July 01, 2003, 8:56 AM — A directive requiring companies outside of the E.U. to start paying value added tax (VAT) on sales of electronically delivered goods and services to European customers came into effect Tuesday.
Under the new rules, companies selling electronically-delivered goods such as computer software and music downloads as well as subscription-based or on-demand broadcasting will have to pay VAT in accordance with the country where the customer is located.
The new rule will likely mean higher prices for consumers living in Europe. In Denmark, for example, which has one of the highest VAT rates in Europe, prices for products and services delivered electronically from non-E.U. countries could increase by as much as 25 percent. The new rule also means that companies based outside the E.U. may have to restructure the way they conduct their billing and sales tracking in the region.
The rules apply only to business-to-consumer sales and not business-to-business transactions.
The regulation was agreed upon last year as part of an effort to level the playing field between e-commerce sites in the E.U. and sites based abroad. Most E.U. suppliers have already been required to charge VAT on electronically supplied services. Under the new rules, they will no longer be obliged to charge the tax when selling in markets outside the E.U.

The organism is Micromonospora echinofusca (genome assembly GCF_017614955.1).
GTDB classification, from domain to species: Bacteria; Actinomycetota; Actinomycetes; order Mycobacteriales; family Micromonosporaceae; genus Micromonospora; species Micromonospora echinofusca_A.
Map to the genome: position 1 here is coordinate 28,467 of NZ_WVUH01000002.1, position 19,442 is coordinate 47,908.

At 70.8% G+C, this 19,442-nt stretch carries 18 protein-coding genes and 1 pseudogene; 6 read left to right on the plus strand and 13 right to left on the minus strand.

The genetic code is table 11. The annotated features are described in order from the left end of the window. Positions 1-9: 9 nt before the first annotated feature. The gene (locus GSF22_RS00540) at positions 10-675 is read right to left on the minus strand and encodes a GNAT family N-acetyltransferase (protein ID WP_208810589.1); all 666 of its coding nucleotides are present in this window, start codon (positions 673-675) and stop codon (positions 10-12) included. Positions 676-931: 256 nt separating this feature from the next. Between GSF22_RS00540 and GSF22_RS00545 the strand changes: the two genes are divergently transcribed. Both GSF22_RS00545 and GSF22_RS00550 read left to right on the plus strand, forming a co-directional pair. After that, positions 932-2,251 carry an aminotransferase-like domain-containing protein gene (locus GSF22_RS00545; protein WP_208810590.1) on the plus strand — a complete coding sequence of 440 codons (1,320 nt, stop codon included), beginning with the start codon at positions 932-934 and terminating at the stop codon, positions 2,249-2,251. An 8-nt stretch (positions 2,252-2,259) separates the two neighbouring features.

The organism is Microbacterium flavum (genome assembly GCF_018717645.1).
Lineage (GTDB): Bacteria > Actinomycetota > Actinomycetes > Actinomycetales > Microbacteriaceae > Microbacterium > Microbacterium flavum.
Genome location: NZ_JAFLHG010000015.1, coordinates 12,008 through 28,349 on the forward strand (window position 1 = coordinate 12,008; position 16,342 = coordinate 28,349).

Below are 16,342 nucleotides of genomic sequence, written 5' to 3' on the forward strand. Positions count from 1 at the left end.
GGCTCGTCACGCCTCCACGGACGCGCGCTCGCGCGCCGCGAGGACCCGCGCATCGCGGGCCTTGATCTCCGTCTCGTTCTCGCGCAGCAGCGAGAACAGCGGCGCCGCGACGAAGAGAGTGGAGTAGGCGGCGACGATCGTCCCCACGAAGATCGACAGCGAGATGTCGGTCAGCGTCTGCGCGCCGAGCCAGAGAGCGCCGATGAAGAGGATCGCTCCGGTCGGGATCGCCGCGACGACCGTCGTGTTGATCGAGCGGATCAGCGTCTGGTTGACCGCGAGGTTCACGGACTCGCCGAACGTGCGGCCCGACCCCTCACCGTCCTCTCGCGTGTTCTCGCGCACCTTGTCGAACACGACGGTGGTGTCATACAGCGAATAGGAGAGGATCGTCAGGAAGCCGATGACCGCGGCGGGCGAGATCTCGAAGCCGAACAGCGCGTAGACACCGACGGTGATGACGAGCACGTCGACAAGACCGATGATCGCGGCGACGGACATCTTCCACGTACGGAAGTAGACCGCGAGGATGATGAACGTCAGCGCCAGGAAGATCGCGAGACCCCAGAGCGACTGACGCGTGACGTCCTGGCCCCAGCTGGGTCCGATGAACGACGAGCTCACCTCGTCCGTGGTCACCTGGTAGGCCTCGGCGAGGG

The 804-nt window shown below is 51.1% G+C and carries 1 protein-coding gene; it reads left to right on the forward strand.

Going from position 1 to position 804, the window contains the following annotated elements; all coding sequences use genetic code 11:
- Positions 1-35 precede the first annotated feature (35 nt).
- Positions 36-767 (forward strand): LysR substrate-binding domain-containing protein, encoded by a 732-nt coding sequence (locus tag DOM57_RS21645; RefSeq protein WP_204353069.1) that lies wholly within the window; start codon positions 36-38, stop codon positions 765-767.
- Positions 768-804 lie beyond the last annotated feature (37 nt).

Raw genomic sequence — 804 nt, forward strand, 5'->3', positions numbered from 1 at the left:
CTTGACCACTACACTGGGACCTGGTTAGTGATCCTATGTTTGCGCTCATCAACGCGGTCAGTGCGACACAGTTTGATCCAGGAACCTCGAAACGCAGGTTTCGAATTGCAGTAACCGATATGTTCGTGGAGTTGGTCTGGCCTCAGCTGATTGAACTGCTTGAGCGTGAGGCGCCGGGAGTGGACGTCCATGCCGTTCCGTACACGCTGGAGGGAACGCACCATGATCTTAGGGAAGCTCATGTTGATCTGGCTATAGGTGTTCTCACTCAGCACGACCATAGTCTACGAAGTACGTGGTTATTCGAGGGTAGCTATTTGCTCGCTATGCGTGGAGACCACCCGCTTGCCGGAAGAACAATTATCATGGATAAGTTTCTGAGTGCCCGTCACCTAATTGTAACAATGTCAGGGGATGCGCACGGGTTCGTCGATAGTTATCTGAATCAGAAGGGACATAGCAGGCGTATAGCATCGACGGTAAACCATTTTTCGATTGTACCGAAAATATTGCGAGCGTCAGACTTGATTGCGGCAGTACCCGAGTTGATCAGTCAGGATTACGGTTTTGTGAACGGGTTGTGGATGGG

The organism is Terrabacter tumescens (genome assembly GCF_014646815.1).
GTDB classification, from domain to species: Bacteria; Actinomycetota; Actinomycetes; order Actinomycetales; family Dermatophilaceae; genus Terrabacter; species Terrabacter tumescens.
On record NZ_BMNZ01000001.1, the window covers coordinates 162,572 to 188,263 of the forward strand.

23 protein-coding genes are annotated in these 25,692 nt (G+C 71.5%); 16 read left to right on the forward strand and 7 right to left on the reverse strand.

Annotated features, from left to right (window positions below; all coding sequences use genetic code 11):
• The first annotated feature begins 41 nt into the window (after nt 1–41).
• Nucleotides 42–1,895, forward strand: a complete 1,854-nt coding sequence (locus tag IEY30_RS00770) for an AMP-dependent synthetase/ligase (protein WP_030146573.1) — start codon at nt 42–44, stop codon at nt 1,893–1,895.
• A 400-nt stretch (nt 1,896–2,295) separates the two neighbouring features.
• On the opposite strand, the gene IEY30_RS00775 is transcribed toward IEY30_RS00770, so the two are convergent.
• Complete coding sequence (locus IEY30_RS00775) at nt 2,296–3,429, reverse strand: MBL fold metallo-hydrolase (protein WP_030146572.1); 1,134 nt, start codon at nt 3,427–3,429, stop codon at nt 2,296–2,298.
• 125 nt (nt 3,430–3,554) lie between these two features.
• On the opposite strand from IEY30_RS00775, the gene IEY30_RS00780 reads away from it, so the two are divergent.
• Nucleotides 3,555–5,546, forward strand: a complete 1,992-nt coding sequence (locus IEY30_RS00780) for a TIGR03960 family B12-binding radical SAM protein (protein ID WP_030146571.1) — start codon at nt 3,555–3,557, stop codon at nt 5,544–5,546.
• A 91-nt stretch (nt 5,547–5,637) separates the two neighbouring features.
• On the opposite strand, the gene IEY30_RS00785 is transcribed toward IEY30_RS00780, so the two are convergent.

While E.U. finance minsters see the directive as a way to address what they saw as a competitive disadvantage for European companies, some have complained that the rules discriminate against small businesses with no operations in Europe.
However, in a memo released Tuesday the European Commission maintained the tax scheme will "eliminate a long-standing competitive distortion by ensuring that both non-E.U. suppliers and E.U. suppliers are subject to the same rules."
Furthermore, it pointed out that more than 90 percent of e-commerce supplies are business-to-business transactions, which do not fall under the new rules.
Still, many of the non-E.U. companies which are required to start charging European VAT Tuesday appeared unprepared or confused about the new rules, according to some tax experts.
Jon Abolins, vice president of Tax and Government Affairs for tax compliance system provider Taxware, said this week that although larger companies have tried to quickly educate themselves on the rules, many remain frustrated over a lack of information and still have questions for the E.U. member states.
Taxware, a division of govONE Solutions LP, launched a Web site called EUdigitalsales.com aimed at helping companies decipher and comply with the regulations.